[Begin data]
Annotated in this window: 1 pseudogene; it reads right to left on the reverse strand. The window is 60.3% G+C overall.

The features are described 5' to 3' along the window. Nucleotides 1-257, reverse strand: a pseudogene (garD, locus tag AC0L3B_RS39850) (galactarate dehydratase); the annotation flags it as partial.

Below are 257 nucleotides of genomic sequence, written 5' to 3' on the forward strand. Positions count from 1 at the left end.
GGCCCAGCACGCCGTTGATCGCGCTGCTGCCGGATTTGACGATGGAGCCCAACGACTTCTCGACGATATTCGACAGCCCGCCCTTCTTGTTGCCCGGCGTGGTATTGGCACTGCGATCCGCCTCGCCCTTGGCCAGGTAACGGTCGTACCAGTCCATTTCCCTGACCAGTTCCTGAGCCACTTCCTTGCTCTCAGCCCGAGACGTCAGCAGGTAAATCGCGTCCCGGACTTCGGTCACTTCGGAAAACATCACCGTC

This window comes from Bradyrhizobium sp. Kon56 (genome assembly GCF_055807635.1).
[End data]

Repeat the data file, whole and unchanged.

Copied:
Annotated in this window: 1 pseudogene; it reads right to left on the reverse strand. The window is 60.3% G+C overall.

The features are described 5' to 3' along the window. Nucleotides 1-257, reverse strand: a pseudogene (garD, locus tag AC0L3B_RS39850) (galactarate dehydratase); the annotation flags it as partial.

Below are 257 nucleotides of genomic sequence, written 5' to 3' on the forward strand. Positions count from 1 at the left end.
GGCCCAGCACGCCGTTGATCGCGCTGCTGCCGGATTTGACGATGGAGCCCAACGACTTCTCGACGATATTCGACAGCCCGCCCTTCTTGTTGCCCGGCGTGGTATTGGCACTGCGATCCGCCTCGCCCTTGGCCAGGTAACGGTCGTACCAGTCCATTTCCCTGACCAGTTCCTGAGCCACTTCCTTGCTCTCAGCCCGAGACGTCAGCAGGTAAATCGCGTCCCGGACTTCGGTCACTTCGGAAAACATCACCGTC

This window comes from Bradyrhizobium sp. Kon56 (genome assembly GCF_055807635.1).